"Rollercoaster" by Bleachers: Jack Antonoff from fun.'s side project, Bleachers, exploded onto the alternative and adult alt charts in spring 2014 with an irresistibly catchy, almost bubblegum-y slice of stadium worthy indie-pop with "I Wanna Get Better". Did you expect Bleachers' second big song to sound like an outtake from Bruce Springsteen's "Born In the U.S.A."?! Didn't think so! But that IS basically what you get in "Rollercoaster", which sounds a bit like "Dancing In the Dark" if it was covered by The Killers. As if influence wasn't enough for the classic rock quotient of "Rollercoaster", Jack also brings up a "killer queen" during the chorus, which may or may not be a reference to Queen's "Killer Queen" (there's a good chance it might be, since all of the members of fun. have been said to be huge Queen fans). The "rollercoaster" in this song is not one that is skyrocketing to the future, but plunging backwards into the past!

"Stay Gold" by First Aid Kit: Our only other song of the week is one that provides a relaxing low to contrast with the high energy '80s style rock and roll of the previous song. In fact, if the Swedish all female duo First Aid Kit ever did a song with a higher energy sound, that would be quite a shock! First Aid Kit are known for being soothing, melodious, and folks-y, and the pattern continues with their latest song, "Stay Gold". Johanna and Klara yearningly croon about what might happen if their "hard work ends in despair" and "the road won't take (them) there", and wonder why they can't just "stay gold", which probably means something roughly along the lines of "Why can't life always be fair?" The words "no gold can stay" are repeated twice before the first chorus comes into the song, which makes me think that First Aid Kit are probably S.E. Hinton fans, as "nothing gold can stay" is a famous quote from her book (and one of my personal faves), "The Outsiders".

Wednesday, November 12, 2014

New songs for November 12th, 2014

here they are:

"Beggin' For Thread" by Banks: This song is basically what it would be like if a Florence and The Machine song were used in some sort of crime drama. Catchy, somewhat quirky indie-pop, but with a rather murky, mysterious undertone. In spite of the plural noun moniker Banks has, she is but one girl, not multiple people. This is the type of the song that just begs to get under your skin at some point, with subtly scathing lyrics comparable to the typical Fiona Apple song. One more thing I should mention, Banks hails from L.A., my hometown!

"Kansas City" by New Basement Tapes: Not to be confused with the '50s song, "Kansas City", though before I actually heard this song, I thought it might have been, since none other than Bob Dylan is a part of the new folk-rock supergroup known as New Basement Tapes! Dylan is the only oldster in the band, though, the rest of which consists of some of his many heirs to the throne, such as Mumford and Sons' Marcus Mumford (who takes the lead on this particular track), My Morning Jacket's Jim James, and Dawes' Taylor Goldsmith. "Kansas City" itself isn't exactly Mumford-esque, though, and takes more after the roots-y folk-rock fuzz of My Morning Jacket and Dawes. All four of the guys in the band have a rather rustic sound to their music, so it makes sense that "Kansas City" is one of those "driving back home from the freeway" kind of songs.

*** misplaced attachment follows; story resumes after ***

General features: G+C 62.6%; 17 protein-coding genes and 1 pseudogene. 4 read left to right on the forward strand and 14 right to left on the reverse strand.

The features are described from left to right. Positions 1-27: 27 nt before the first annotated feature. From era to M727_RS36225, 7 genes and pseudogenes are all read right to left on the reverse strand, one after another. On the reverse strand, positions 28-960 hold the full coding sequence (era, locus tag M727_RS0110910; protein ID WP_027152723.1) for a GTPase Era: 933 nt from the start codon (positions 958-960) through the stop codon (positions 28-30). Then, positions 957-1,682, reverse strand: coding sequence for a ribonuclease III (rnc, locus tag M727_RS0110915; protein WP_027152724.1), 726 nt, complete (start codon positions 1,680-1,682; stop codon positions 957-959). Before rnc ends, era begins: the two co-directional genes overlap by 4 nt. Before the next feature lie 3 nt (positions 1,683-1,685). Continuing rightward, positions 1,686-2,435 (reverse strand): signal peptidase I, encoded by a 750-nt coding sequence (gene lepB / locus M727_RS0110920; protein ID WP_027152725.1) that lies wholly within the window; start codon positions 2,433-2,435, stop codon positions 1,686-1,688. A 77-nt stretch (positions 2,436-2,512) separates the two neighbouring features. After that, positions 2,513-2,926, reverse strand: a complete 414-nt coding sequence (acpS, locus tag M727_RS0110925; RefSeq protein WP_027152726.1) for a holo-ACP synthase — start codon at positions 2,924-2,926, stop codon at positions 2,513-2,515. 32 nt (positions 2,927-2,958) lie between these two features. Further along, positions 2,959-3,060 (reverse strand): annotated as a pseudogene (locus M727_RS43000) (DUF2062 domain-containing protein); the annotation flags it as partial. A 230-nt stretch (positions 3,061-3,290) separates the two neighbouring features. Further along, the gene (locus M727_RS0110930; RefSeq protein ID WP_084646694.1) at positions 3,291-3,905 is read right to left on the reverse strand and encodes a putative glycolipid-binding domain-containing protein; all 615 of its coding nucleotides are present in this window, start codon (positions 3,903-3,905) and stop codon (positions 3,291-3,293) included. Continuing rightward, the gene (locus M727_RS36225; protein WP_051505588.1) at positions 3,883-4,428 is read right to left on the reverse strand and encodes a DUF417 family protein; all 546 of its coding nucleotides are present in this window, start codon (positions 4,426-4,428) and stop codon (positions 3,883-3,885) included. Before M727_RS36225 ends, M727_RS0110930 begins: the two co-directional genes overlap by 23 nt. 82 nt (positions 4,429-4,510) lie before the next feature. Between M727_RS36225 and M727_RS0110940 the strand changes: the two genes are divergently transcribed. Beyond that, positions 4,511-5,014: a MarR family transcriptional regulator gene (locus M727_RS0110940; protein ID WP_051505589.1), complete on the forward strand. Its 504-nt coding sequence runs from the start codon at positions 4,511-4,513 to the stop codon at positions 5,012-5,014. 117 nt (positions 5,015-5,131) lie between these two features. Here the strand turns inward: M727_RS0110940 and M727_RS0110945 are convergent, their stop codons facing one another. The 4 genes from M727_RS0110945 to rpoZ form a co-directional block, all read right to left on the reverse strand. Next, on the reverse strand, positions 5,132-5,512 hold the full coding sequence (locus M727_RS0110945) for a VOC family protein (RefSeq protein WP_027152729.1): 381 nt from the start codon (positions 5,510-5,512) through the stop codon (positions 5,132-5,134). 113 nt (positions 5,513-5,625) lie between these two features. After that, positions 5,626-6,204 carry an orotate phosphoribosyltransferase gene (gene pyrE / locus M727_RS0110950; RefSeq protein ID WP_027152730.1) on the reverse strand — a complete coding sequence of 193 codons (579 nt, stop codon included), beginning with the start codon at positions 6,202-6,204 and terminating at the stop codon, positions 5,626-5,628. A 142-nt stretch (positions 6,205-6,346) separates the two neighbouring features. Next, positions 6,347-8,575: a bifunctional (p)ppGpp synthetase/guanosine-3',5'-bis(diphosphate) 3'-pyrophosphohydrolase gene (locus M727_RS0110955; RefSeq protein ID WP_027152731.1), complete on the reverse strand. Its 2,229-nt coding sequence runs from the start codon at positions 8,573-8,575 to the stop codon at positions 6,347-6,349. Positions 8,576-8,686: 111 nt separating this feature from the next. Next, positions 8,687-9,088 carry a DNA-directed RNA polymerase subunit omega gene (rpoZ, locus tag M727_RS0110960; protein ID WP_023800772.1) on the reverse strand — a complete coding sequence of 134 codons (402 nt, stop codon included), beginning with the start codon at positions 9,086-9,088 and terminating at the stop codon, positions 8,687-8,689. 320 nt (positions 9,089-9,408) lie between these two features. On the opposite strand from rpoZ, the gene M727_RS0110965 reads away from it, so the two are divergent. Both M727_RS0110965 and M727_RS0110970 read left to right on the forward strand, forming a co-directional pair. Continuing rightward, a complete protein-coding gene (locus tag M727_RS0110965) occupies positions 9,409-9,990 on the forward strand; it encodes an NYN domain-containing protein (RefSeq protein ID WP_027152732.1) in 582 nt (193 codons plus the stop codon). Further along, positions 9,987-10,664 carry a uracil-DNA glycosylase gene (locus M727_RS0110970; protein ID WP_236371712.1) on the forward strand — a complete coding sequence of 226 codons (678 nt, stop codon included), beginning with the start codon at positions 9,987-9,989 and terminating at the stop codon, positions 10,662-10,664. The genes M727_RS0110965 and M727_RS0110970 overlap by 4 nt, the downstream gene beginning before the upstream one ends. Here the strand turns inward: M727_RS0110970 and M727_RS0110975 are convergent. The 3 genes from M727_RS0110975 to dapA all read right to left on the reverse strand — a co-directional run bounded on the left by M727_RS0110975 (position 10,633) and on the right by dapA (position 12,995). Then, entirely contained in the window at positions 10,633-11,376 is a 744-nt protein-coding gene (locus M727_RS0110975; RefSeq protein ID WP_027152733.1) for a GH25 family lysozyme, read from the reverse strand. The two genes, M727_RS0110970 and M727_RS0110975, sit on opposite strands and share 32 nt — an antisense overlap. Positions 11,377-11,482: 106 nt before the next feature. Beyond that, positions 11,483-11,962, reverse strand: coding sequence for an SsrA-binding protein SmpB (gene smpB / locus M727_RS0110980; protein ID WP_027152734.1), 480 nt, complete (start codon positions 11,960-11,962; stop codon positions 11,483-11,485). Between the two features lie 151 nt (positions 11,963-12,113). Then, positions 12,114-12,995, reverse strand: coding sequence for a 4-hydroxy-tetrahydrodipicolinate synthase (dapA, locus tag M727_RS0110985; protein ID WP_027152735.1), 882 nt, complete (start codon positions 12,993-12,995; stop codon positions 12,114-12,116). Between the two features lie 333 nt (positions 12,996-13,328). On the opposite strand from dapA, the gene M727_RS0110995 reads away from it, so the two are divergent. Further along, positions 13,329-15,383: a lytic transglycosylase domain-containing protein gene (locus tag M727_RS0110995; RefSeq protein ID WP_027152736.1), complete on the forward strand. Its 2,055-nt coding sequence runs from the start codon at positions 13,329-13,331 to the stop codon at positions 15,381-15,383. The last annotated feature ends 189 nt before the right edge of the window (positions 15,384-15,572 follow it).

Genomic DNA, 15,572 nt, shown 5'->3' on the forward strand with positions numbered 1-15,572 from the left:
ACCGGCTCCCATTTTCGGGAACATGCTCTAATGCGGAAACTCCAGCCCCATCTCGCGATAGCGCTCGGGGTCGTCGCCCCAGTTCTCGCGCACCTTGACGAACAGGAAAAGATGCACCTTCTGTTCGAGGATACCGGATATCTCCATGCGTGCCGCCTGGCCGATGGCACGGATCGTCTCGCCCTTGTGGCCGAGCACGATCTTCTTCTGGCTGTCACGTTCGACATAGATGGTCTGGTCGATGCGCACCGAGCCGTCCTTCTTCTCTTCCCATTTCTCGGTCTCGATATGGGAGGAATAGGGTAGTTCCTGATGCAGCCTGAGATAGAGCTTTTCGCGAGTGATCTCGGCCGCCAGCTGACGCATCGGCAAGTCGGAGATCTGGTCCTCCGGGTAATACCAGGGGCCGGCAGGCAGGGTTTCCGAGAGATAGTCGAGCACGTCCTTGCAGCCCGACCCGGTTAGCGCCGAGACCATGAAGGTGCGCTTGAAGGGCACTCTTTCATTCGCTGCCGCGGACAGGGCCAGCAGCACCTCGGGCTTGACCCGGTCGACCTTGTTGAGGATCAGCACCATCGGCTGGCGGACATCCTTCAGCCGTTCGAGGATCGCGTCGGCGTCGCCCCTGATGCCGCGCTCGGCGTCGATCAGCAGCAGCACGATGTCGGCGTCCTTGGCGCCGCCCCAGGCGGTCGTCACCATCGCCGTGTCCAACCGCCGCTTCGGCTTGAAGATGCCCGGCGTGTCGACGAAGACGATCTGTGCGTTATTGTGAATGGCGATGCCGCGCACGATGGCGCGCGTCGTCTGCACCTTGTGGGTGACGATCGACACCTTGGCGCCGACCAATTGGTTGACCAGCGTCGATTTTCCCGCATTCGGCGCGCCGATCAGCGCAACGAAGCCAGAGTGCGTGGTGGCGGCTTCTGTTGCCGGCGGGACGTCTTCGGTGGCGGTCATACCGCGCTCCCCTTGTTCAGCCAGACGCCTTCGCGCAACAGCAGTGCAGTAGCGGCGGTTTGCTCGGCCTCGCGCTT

"Stay With Me" by Ryan Adams: Ryan Adams has done what I never thought he would do for both of the songs I've heard so far from his latest album. He has gone totally '80s!! I'm more accustomed to hearing Ryan with a late '60s/early '70s folk-rock influenced sound, but it is nonetheless interesting to see who he has chosen to influence him on his latest album. On the summer adult alt smash, "Gimme Something Good", he emulated Tom Petty. For "Stay With Me", his sound is even closer to mainstream rock, with a sound that matches the kings of rock 'n' roll themselves, The Rolling Stones (though "Stay With Me" specifically recalls the way The Stones sounded in the '80s). Brace yourselves, people, someday soon your local classic rock station is gonna grab this song and play it by mistake!

Wednesday, November 5, 2014

New songs for November 5th, 2014

here they are:

"I Bet My Life" by Imagine Dragons: Seems like only yesterday Imagine Dragons debuted with their first hit, "It's Time" (which actually happened three Februaries ago). Since that time, they went on to score five hits total from their debut album, which is quite a feat in this day and age, and perhaps even more of one for a band who had hits with that many songs from their debut! Their fresh blend of pop, folk, dance, and rock won the hearts of millions in 2012 and well into 2013 as well. So what are their plans for 2014?! Well, now ID fans can get their first taste of their new sound (which isn't all that different from their old sound, really) with "I Bet My Life", which once again showcases their seamlessly catchy mix of folk, rock, and dance. Its chorus, which sounds slightly like a sped up, arena ready version of "Kumbaya", is perhaps the most memorable part of the song.

"Make You Better" by The Decemberists: The Decemberists have already garnered plenty of comparisons to R.E.M., and R.E.M.'s Peter Buck has even guest starred on two of The Decemberists' songs! "Make You Better" seems more like a tribute to two of Michael Stipe's heroines - Patti Smith and Natalie Merchant. Perhaps the members of The Decemberists wanted to know who their heroes' influences were, and that might have been how "Make You Better" came about. The lyrics of the song read like the quietly brooding poetry that Smith and Merchant became known for, with lines like "I loved you in springtime, I lost you when summer came", and "But we're not so starry-eyed anymore, like the perfect paramour you were in your letters". Could a "Because the Night" cover from The Decemberists be next on their list?!